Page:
QUOTE
2. Uniti Group
UWL is involved in the provision of internet and associated telecommunication products focused on infrastructure such as fibre, wireless towers and ground leases. With a leadership team possessing deep experience in the telecommunications space, UWL has a vision of driving connectivity to residents and businesses across Australia.

Recently, the company acquired OptiComm, which itself was a recently-listed entity providing similar services. The acquisition not only gives UWL precious network capacity, but exposure to a range of different clients in areas where the company is yet to establish a presence. Beyond the strategic rationale, the acquisition will contribute immediately to profit growth. Coupled with cost synergy benefits, it enhances UWL's chances of growing market share.
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3. 5G Networks
5GN aims to be a vertically-integrated business providing data connectivity, cloud and data centre services to businesses in Australia. Although it is still in the early stages of achieving its end game, early signs are promising. In a recent update, the company confirmed that cash flow generation was strong, contributing to a growing funding capacity. Further, the pipeline of possible future contracts remains strong, boding well for the future.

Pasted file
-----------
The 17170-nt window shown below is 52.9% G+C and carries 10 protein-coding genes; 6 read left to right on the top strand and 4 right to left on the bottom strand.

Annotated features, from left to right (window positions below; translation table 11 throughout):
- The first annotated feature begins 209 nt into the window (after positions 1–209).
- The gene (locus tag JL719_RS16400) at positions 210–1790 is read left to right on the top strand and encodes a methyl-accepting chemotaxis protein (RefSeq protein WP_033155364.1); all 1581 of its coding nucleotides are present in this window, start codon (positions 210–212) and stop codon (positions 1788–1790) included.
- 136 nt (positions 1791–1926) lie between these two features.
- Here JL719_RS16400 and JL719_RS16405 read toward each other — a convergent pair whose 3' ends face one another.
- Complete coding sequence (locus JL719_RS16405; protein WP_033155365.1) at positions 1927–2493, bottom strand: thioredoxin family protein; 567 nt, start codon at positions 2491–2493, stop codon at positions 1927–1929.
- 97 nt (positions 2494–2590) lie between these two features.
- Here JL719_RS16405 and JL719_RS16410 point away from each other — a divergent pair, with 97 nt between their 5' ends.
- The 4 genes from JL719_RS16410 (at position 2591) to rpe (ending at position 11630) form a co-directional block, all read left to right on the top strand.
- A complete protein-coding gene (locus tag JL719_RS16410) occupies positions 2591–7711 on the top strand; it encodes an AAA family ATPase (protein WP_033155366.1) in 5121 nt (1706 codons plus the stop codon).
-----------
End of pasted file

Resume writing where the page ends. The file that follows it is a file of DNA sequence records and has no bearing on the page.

The company recently raised more than $20 million to expand its fibre network and pursue further merger and acquisition activity so as to boost network capacity and earnings margins.
QUOTE
4. Macquarie Telecom Group
MAQ provides a range of tele, cloud and data centre services to government and business. The business was founded in 1992 with its roots in government. But it is expanding, in particular its data centre business with an aim to have a total power capacity of 50MW.